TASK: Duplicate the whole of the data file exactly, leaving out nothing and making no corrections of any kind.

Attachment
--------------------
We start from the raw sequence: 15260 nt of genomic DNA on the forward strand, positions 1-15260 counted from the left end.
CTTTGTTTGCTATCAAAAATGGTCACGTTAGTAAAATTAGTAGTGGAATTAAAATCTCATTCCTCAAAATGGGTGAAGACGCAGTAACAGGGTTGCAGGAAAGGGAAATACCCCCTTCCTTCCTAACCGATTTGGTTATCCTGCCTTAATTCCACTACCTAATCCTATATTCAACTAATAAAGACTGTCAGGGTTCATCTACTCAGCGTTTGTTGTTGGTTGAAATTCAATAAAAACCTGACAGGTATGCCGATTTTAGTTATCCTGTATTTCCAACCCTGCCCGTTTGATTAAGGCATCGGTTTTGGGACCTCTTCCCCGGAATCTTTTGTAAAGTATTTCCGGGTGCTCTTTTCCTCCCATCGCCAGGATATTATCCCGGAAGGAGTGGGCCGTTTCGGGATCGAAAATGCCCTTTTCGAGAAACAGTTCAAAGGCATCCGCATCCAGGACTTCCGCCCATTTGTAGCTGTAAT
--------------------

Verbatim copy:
We start from the raw sequence: 15260 nt of genomic DNA on the forward strand, positions 1-15260 counted from the left end.
CTTTGTTTGCTATCAAAAATGGTCACGTTAGTAAAATTAGTAGTGGAATTAAAATCTCATTCCTCAAAATGGGTGAAGACGCAGTAACAGGGTTGCAGGAAAGGGAAATACCCCCTTCCTTCCTAACCGATTTGGTTATCCTGCCTTAATTCCACTACCTAATCCTATATTCAACTAATAAAGACTGTCAGGGTTCATCTACTCAGCGTTTGTTGTTGGTTGAAATTCAATAAAAACCTGACAGGTATGCCGATTTTAGTTATCCTGTATTTCCAACCCTGCCCGTTTGATTAAGGCATCGGTTTTGGGACCTCTTCCCCGGAATCTTTTGTAAAGTATTTCCGGGTGCTCTTTTCCTCCCATCGCCAGGATATTATCCCGGAAGGAGTGGGCCGTTTCGGGATCGAAAATGCCCTTTTCGAGAAACAGTTCAAAGGCATCCGCATCCAGGACTTCCGCCCATTTGTAGCTGTAAT